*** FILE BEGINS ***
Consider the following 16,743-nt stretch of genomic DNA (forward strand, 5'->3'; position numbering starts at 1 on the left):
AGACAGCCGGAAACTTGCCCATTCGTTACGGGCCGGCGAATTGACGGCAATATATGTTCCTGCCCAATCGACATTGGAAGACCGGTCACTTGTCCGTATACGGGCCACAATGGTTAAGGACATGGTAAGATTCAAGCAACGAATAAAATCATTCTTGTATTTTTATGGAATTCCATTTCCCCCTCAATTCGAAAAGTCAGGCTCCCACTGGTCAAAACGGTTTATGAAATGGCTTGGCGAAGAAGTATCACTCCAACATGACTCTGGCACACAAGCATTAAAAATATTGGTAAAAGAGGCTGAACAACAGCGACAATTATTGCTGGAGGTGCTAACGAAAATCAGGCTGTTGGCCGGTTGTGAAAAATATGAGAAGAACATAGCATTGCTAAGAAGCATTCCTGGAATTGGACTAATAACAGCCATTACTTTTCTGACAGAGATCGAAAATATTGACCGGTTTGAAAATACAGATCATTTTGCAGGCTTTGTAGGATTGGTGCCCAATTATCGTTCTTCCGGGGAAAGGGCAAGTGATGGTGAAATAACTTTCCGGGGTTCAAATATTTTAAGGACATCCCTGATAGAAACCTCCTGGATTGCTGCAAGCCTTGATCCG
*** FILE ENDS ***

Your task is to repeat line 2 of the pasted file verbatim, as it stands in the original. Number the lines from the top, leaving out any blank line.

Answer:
AGACAGCCGGAAACTTGCCCATTCGTTACGGGCCGGCGAATTGACGGCAATATATGTTCCTGCCCAATCGACATTGGAAGACCGGTCACTTGTCCGTATACGGGCCACAATGGTTAAGGACATGGTAAGATTCAAGCAACGAATAAAATCATTCTTGTATTTTTATGGAATTCCATTTCCCCCTCAATTCGAAAAGTCAGGCTCCCACTGGTCAAAACGGTTTATGAAATGGCTTGGCGAAGAAGTATCACTCCAACATGACTCTGGCACACAAGCATTAAAAATATTGGTAAAAGAGGCTGAACAACAGCGACAATTATTGCTGGAGGTGCTAACGAAAATCAGGCTGTTGGCCGGTTGTGAAAAATATGAGAAGAACATAGCATTGCTAAGAAGCATTCCTGGAATTGGACTAATAACAGCCATTACTTTTCTGACAGAGATCGAAAATATTGACCGGTTTGAAAATACAGATCATTTTGCAGGCTTTGTAGGATTGGTGCCCAATTATCGTTCTTCCGGGGAAAGGGCAAGTGATGGTGAAATAACTTTCCGGGGTTCAAATATTTTAAGGACATCCCTGATAGAAACCTCCTGGATTGCTGCAAGCCTTGATCCG